Are currency wars a natural progression from trade wars?

In response to the recent US announcement on new tariffs, the Chinese authorities allowed the renminbi to weaken above the symbolic 7, versus the US dollar. In turn, this led the US to label the Chinese as currency manipulators. These exchanges might sound like straightforward tit-for-tat but we think they raise the ante, which might mean some investors are too complacent.

Cast your mind back to the beginning of 2018, when the dominant narrative was that there wouldn’t be a fully-fledged trade war. The conventional wisdom being that the authorities had learnt from past experience that it was not a way to solve economic imbalances, is a zero sum game and can only too easily escalate.

Fast forward to today and we’re in the middle of a trade war. It’s not surprising that conventional wisdom was wrong but what is surprising is that the very same arguments are now being wheeled out to dispel the idea that the current rhetoric will escalate into currency wars: it is no way to solve economic imbalances, is a zero sum game and can only too easily escalate.

Nevertheless, a currency can easily become a policy tool, just like tariffs and just like QE. The context is compelling: global growth continues to slow and, in terms of policy responses, QE looks increasingly tired, while the trade war is escalating. Importantly, QE is increasingly perceived as contributing to slowing global growth, as is the trade war.

It is time to look at other policy responses. We have argued for fiscal expansion for some time: interest rates are low, infrastructure deficits are high and, as opposed to QE, it is a direct way to inject money into the real economy. The main obstacle is the prioritisation of an austerity ideology, to reduce debt levels and/or to achieve political objectives, such as a smaller role for the state. That said, the austerity argument is losing steam, even though politicians hate losing face.

Nevertheless, there are some signs of a political reset. A story came out of Germany last week around a fiscal U-turn to finance a climate protection programme, while Boris Johnson is sounding more fiscally expansive, with one eye on a general election and the smoothing of a no-deal Brexit. These are not much more than stories at this stage and being fiscally expansive does feel like a slower burn, particularly compared to the barriers to currency manipulation.

Currency devaluation can be a direct stimulus to economic growth, especially to those economies that are more export orientated, such as the Eurozone. Importantly, for politicians and their austerity ideology, there is little obvious losing face risk. Plus, the stretch from QE is not so much, in that it’s financial market manipulation (this time limited to a currency) to try to stimulate economic growth, and let’s not forget that QE had a weaker currency dimension to its impacts anyway. Nevertheless, it does encourage tit-for-tat responses.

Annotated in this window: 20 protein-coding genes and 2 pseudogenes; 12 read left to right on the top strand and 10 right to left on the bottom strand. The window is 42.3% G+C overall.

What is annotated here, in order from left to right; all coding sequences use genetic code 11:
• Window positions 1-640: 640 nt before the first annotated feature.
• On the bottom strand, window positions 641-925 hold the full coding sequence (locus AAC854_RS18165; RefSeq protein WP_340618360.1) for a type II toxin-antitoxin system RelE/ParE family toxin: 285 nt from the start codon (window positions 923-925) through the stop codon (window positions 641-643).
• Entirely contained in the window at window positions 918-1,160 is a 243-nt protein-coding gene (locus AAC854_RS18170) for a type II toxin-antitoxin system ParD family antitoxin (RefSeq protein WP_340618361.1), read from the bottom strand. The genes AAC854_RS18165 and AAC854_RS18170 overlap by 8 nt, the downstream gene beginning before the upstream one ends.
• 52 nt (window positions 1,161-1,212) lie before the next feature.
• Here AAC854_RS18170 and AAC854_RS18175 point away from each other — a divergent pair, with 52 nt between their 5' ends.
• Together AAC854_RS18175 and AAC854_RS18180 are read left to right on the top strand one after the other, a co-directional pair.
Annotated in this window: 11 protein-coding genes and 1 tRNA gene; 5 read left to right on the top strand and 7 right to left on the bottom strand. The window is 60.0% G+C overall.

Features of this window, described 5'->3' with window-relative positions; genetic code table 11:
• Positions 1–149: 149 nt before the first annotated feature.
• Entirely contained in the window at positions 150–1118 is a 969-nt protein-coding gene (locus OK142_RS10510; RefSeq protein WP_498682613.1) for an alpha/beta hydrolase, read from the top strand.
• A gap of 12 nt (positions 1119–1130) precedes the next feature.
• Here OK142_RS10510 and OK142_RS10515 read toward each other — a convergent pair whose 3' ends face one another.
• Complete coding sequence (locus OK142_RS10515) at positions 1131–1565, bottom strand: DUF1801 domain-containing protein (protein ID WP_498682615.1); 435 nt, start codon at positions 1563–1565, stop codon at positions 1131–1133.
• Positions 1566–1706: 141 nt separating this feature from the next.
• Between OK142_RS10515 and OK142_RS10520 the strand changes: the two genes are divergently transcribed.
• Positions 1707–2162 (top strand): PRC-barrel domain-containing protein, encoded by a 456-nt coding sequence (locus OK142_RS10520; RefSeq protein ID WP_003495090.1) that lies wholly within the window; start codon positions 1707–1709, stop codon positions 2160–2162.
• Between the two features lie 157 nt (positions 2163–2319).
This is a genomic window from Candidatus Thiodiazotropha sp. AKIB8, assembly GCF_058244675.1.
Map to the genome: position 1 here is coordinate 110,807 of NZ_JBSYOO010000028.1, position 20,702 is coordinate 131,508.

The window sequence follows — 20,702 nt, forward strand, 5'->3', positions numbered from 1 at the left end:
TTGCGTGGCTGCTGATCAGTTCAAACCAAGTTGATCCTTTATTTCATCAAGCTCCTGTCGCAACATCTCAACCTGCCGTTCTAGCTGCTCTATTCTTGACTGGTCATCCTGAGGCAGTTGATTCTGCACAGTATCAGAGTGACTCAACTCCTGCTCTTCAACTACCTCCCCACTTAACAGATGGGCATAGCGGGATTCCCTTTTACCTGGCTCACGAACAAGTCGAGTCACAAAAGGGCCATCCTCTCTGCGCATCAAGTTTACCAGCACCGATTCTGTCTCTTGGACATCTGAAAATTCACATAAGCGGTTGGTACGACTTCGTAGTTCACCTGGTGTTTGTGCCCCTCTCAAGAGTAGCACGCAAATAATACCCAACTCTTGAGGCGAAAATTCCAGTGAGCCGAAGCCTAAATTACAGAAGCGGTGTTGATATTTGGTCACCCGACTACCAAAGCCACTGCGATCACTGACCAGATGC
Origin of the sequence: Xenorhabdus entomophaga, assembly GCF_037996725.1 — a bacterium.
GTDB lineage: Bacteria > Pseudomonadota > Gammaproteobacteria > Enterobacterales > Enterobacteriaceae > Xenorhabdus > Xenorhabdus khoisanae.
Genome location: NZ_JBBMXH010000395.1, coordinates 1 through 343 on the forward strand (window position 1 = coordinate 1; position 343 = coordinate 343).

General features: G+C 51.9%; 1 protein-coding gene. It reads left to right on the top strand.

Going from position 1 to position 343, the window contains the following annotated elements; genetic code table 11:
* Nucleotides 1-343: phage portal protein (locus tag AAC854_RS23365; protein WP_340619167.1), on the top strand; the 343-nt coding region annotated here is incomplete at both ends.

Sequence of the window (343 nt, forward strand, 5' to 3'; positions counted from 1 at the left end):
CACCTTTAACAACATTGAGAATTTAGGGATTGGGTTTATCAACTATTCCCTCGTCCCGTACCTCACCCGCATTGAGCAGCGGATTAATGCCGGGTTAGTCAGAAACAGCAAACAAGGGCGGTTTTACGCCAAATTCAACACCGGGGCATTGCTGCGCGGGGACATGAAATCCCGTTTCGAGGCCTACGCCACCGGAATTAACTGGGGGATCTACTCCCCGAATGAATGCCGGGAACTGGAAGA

That’s not to say that currency wars will take place, just that markets are probably a little too complacent, as they have been over recent policy developments, such as QE and trade wars. More generally, a key question is the degree to which the US authorities will allow the US dollar to strengthen from here.

The implications for financial assets are tricky to assess at this stage. On a general level, it will add another level of uncertainty for companies and investors. More specifically, we would expect gold to benefit in an increasingly uncertain environment, particularly policy uncertainty, and with currencies being debased.

Looking back, QE might well have been the tool that took the worst out of 2007/2008 but then weighed the economy down. Similarly, explicit currency manipulation, if it happens, will likely have short-term positive effects too, with negative consequences. More importantly though, while not without risk, we feel we are that bit closer to an inevitable fiscal expansion.


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Source for information: Miton as at 14/08/2019 unless otherwise stated.

The views expressed are those of the fund manager at the time of writing and are subject to change without notice. They are not necessarily the views of Miton and do not constitute investment advice.

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